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Themes Of Freedom In Maya Angelou's A Call To Arms

Decent Essays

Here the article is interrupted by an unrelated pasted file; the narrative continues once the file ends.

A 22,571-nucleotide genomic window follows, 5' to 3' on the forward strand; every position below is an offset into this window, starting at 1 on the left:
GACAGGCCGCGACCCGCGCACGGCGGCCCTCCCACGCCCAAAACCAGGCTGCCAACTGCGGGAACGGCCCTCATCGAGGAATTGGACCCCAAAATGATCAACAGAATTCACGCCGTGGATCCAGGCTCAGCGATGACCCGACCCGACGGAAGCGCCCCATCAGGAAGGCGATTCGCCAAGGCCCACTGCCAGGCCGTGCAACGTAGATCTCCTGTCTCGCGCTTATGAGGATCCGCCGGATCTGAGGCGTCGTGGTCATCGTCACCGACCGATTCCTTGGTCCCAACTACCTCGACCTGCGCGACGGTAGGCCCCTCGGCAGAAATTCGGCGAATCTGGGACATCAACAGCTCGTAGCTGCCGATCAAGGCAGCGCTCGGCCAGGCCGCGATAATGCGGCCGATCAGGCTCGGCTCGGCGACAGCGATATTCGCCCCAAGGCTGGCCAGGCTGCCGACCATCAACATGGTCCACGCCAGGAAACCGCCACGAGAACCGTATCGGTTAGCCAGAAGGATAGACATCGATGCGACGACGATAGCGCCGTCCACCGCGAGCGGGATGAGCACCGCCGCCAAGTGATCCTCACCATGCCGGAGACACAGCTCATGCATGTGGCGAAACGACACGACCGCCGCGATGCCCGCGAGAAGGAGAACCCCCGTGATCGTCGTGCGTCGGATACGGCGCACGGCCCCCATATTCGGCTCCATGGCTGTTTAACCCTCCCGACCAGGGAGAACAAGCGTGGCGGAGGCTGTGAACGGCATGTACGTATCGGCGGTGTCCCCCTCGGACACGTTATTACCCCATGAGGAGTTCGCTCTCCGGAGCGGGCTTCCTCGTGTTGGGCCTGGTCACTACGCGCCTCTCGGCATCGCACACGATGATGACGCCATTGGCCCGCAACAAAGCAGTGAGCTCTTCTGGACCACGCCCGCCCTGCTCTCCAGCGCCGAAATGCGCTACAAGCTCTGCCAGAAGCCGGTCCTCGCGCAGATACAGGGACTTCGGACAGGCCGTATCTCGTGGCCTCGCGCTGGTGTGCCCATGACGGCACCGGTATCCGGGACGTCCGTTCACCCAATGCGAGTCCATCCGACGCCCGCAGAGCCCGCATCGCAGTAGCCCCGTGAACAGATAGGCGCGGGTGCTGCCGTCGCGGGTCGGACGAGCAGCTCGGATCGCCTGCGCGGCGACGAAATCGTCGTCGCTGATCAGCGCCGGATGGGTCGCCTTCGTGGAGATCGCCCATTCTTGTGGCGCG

A Call to Arms Maya Angelou’s autobiography, “I Know Why the Caged Bird Sings”, reveal to the world her personal struggles, conviction, and dedication, all of which inspire and enrage every reader in different ways. Marguerite (Maya) Johnson was born in 1928, the height of segregation in the U.S. Her book tells of the continuous struggles and prejudices that she, along with her race, faced through her life, including her childhood rape, family issues, and the constant theme of discrimination of the African Americans of the time. As a reader, one cannot help but feel disgust at the way Maya and her family and friends were treated by the whites who reigned during her life and the absolute separation that was in place when antagonization wasn’t occurring. This separation was so complete that “...most Black children didn’t really, absolutely know what whites looked like. Other than that they were different, to be dreaded, and in that dread was included the hostility of the powerless against the powerful, the poor against the rich, the worker against the worked for and the ragged against the well dressed”(Angelou 25). It is surprising to hear, what with the intimacy the world has today, that many children couldn’t fathom what a person of another race looked like; that the only thing they knew was that they should be feared, and if they weren't feared, they were hated. Despite that, there are many instances of whites alienating and ‘poking fun’ at Maya’s family, with the most
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